Thirty-five years of Great Society social engineering have forced the disadvantaged to live under the control of the federal government. Politicians control their housing, food supply, schooling, wages, and transportation. A centralized government makes decisions about their childcare, healthcare, and retirement.10
Most of the St. Thomas Housing Development has been demolished, with the former occupants relocated, but with the same insane economic policies still intact. Some progress was being made in bringing development to the area. Wal-Mart wanted to build a store on the site of the old St. Thomas housing development. Opposition was loud and fierce, but in the end, after nearly five years of battles, Wal-Mart prevailed, employing 600 people.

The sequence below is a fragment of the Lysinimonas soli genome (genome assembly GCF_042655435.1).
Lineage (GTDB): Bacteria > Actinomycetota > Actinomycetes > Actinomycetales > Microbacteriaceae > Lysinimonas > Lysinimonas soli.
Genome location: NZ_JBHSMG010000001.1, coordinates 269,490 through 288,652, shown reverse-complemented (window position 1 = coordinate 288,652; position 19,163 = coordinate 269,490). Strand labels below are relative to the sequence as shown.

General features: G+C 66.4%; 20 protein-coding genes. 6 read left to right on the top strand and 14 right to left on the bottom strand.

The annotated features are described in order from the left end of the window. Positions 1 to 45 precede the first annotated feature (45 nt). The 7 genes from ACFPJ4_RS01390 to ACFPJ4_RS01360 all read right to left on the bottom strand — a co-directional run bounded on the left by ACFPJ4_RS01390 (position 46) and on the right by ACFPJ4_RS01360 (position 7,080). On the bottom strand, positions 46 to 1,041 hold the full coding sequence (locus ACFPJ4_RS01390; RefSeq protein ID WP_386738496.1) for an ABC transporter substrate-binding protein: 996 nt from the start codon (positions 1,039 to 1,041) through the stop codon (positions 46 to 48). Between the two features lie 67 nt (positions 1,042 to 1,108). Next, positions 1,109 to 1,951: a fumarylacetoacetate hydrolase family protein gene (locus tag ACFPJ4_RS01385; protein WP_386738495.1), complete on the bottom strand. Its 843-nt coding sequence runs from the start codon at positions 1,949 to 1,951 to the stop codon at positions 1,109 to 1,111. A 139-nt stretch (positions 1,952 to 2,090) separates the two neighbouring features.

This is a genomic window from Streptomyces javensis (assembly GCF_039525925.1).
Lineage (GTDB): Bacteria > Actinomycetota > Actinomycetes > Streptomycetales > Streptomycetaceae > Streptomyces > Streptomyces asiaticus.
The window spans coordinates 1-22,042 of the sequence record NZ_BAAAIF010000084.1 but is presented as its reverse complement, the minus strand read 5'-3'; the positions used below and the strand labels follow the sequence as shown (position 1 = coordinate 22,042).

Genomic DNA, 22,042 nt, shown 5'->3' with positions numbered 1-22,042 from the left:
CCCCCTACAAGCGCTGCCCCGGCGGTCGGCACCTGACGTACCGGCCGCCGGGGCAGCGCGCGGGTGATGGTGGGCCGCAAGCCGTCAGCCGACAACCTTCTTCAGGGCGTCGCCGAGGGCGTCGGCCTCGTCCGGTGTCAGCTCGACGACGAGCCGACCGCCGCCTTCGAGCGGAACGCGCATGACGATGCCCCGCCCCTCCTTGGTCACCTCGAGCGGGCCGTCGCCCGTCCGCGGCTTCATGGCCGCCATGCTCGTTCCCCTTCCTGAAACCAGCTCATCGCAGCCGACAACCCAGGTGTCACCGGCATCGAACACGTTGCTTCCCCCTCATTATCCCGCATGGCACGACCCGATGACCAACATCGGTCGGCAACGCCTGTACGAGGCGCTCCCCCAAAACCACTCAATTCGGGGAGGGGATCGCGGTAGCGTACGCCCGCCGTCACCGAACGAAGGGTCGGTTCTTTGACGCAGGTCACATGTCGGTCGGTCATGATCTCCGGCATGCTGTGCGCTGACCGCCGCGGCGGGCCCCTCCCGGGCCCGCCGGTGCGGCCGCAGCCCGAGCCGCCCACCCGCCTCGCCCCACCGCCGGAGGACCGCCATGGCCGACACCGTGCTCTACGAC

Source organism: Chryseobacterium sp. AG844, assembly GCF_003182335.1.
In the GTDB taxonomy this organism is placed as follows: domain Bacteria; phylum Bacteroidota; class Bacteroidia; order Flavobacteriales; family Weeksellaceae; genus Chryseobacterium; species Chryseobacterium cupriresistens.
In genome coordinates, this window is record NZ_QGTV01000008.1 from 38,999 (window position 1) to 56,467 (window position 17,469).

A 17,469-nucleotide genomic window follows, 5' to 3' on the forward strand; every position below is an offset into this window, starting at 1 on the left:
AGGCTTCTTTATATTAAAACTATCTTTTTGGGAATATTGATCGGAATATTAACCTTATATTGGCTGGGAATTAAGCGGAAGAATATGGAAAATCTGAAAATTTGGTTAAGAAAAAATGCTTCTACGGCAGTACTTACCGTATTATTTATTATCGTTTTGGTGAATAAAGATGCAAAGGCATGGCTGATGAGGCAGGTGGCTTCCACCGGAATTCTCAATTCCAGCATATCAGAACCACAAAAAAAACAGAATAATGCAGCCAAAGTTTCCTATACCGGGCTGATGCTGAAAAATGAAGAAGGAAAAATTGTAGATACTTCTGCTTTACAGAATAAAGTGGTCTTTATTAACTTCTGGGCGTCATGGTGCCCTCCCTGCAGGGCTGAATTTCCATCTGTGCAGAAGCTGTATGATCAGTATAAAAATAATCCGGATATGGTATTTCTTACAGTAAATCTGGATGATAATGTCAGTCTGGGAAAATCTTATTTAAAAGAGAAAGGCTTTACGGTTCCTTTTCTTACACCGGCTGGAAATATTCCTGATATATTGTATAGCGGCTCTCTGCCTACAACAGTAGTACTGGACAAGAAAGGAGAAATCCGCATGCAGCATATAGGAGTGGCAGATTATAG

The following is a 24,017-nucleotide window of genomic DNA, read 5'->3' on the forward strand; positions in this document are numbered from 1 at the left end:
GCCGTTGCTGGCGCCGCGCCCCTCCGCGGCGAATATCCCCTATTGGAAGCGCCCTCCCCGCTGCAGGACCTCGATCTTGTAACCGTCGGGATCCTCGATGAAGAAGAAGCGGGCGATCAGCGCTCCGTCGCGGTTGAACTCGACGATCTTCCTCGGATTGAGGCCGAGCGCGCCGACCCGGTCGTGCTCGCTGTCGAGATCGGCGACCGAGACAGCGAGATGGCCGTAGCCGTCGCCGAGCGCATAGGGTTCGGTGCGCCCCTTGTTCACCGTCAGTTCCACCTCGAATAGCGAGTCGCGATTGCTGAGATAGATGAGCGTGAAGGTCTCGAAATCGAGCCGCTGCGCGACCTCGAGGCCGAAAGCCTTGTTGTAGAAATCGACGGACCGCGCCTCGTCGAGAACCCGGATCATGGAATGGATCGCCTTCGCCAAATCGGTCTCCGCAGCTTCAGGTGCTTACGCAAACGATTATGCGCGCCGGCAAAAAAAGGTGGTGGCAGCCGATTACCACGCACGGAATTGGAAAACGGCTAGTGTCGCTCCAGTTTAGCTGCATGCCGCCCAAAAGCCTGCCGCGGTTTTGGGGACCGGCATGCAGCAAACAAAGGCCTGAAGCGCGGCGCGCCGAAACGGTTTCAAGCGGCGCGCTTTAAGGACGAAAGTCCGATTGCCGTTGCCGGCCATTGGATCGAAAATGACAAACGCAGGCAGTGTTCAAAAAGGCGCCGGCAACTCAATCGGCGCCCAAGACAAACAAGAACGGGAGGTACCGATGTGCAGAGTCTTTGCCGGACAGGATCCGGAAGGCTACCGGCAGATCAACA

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So what was Katrina’s silver lining? The poorest of the poor of New Orleans have been forced to leave the place they’ve called home for decades and taken to cities where they had to begin a new life. Black migration is not new, but it has never been this sudden. Blacks migrated from the South in the 1920s. Thomas Sowell’s research shows that there were many reasons for the size and scope of the mass exodus: “worsening race relations in the South toward the end of the nineteenth century, improving race relations in the North during the same period, the economic distress in the South caused by the boll weevil, and increasing job opportunities caused by the World War I mobilization combined with a reduction of competitors as immigration fell sharply because of the war.”11 This black migration paved the way for later migrations. As history attests, it was not always an easy transition and assimilation. As difficult as blacks had it during this period, a distinctly black culture developed, even in the prevalence of racist attitudes and restrictive laws. “Because Washington was a segregated city, blacks simply created their own metropolis. . . . The first black bank, the Industrial Savings Bank, was started here.” While “the black population of New York’s Harlem inherited many of its buildings from previous white owners, . . . many of the buildings in Shaw were paid for by black businessmen and built by black hands.”12 Adversity led millions of Blacks to parts unknown to make a better life for themselves and their families. It can happen again, but not if governmental welfare programs are reinstituted.